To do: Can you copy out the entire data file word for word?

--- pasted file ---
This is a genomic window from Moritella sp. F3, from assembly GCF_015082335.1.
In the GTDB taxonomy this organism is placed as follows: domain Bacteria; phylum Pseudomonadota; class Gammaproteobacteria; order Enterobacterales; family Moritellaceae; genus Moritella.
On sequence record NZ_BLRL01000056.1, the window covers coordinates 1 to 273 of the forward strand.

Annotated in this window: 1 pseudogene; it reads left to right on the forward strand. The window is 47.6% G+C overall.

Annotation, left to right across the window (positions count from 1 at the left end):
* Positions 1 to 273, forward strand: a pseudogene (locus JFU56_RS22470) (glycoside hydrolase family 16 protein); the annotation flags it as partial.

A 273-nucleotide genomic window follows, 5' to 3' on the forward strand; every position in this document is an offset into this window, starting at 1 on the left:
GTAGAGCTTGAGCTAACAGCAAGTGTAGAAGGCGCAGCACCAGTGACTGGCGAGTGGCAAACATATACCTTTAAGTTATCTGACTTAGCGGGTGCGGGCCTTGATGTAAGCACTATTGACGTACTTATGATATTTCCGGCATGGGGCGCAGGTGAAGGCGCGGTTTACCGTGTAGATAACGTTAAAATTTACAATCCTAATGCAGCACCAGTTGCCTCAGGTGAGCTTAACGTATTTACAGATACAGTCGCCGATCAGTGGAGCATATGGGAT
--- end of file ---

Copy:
This is a genomic window from Moritella sp. F3, from assembly GCF_015082335.1.
In the GTDB taxonomy this organism is placed as follows: domain Bacteria; phylum Pseudomonadota; class Gammaproteobacteria; order Enterobacterales; family Moritellaceae; genus Moritella.
On sequence record NZ_BLRL01000056.1, the window covers coordinates 1 to 273 of the forward strand.

Annotated in this window: 1 pseudogene; it reads left to right on the forward strand. The window is 47.6% G+C overall.

Annotation, left to right across the window (positions count from 1 at the left end):
* Positions 1 to 273, forward strand: a pseudogene (locus JFU56_RS22470) (glycoside hydrolase family 16 protein); the annotation flags it as partial.

A 273-nucleotide genomic window follows, 5' to 3' on the forward strand; every position in this document is an offset into this window, starting at 1 on the left:
GTAGAGCTTGAGCTAACAGCAAGTGTAGAAGGCGCAGCACCAGTGACTGGCGAGTGGCAAACATATACCTTTAAGTTATCTGACTTAGCGGGTGCGGGCCTTGATGTAAGCACTATTGACGTACTTATGATATTTCCGGCATGGGGCGCAGGTGAAGGCGCGGTTTACCGTGTAGATAACGTTAAAATTTACAATCCTAATGCAGCACCAGTTGCCTCAGGTGAGCTTAACGTATTTACAGATACAGTCGCCGATCAGTGGAGCATATGGGAT